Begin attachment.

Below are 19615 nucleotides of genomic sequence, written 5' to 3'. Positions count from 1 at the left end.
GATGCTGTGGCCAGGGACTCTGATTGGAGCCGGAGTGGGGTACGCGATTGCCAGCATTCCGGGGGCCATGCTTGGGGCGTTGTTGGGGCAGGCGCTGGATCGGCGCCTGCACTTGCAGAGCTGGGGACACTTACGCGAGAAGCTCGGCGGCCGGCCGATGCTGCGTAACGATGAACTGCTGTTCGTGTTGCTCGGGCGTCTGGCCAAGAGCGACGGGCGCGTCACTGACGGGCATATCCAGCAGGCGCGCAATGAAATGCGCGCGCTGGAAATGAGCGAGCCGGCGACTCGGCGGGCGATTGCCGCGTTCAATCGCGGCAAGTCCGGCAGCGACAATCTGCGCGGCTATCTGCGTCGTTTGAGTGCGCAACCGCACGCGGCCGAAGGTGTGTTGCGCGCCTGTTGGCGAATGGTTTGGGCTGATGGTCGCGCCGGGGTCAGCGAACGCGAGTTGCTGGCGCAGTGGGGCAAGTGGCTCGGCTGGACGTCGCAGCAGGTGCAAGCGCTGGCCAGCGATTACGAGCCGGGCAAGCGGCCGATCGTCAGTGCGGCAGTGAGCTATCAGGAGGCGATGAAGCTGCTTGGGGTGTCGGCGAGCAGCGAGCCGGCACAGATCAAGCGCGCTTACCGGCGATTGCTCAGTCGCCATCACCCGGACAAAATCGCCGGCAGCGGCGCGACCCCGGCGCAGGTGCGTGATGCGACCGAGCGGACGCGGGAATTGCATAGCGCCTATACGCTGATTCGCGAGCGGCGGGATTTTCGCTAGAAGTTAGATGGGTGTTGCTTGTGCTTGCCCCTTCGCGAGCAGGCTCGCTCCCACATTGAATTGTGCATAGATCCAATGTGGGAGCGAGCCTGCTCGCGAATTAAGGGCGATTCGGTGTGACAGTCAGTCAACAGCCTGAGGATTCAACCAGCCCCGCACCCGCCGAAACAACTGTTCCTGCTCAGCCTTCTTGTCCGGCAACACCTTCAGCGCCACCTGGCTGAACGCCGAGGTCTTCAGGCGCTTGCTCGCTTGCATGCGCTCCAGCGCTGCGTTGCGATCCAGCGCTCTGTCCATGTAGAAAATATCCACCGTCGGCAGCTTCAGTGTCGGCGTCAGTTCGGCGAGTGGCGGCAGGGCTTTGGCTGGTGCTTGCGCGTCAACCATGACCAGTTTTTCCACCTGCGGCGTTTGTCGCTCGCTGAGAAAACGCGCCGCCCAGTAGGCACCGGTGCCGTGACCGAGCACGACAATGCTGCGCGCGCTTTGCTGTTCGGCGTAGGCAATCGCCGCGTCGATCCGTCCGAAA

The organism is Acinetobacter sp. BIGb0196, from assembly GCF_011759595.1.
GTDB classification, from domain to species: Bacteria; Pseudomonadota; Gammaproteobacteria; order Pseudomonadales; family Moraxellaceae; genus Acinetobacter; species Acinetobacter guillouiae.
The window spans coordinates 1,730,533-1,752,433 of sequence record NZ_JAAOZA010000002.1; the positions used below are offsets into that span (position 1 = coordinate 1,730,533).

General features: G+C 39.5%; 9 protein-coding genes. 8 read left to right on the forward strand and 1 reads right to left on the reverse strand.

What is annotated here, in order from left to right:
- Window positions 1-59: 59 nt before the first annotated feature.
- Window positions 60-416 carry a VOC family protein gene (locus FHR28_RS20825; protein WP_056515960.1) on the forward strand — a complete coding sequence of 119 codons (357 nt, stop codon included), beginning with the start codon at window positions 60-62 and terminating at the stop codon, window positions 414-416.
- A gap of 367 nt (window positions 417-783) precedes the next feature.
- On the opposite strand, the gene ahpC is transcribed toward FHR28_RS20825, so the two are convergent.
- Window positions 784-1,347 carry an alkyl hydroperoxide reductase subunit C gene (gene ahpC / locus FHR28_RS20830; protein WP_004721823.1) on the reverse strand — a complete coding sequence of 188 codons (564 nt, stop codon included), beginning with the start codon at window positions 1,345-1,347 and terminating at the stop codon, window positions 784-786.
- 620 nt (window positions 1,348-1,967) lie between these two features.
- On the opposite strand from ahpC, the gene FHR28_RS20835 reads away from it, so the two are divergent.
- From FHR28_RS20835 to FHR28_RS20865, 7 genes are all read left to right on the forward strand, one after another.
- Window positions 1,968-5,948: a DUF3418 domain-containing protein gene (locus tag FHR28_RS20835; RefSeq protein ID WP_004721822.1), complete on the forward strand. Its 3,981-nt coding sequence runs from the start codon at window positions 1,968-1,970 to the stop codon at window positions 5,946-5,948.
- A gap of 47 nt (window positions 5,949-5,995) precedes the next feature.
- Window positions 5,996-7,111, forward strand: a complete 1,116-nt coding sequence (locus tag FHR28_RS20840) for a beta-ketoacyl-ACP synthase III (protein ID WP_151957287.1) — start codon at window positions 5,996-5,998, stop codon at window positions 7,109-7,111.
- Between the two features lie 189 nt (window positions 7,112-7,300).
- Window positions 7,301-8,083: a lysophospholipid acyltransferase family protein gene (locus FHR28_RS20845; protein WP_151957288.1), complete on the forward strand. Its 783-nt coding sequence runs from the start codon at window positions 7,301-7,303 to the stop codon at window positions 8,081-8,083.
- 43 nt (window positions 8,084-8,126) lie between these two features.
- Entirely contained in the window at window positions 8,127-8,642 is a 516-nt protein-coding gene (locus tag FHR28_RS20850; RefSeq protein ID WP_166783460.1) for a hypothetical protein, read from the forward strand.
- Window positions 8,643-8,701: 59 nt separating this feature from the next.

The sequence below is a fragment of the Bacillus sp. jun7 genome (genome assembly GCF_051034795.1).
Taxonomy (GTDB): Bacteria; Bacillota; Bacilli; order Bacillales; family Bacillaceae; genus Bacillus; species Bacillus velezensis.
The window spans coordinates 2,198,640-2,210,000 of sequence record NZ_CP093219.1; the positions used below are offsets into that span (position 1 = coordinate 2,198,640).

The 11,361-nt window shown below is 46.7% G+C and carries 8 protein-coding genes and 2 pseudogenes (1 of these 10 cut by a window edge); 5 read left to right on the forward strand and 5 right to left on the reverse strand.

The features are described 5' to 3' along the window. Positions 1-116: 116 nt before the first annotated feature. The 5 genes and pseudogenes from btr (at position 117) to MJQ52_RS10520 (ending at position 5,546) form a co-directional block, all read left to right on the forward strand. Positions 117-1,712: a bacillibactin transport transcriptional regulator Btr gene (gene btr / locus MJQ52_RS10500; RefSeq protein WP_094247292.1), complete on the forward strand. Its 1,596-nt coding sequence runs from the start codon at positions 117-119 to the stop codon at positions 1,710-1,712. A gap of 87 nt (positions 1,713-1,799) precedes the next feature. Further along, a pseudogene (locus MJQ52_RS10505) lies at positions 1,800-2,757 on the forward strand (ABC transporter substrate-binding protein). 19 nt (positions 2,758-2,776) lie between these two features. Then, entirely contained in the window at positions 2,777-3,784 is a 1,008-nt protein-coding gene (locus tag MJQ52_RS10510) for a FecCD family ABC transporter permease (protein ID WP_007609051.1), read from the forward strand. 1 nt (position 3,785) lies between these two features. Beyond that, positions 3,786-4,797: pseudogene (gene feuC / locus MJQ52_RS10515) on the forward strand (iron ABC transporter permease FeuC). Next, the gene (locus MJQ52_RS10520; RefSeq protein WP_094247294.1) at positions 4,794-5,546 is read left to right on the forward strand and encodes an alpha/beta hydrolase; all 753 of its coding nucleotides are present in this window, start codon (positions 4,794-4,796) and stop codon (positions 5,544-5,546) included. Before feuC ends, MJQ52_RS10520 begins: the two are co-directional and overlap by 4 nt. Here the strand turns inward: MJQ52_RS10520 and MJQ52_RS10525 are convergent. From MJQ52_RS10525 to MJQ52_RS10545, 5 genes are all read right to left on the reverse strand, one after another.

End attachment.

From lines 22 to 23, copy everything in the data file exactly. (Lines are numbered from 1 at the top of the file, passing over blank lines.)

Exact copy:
- Entirely contained in the window at window positions 8,127-8,642 is a 516-nt protein-coding gene (locus tag FHR28_RS20850; RefSeq protein ID WP_166783460.1) for a hypothetical protein, read from the forward strand.
- Window positions 8,643-8,701: 59 nt separating this feature from the next.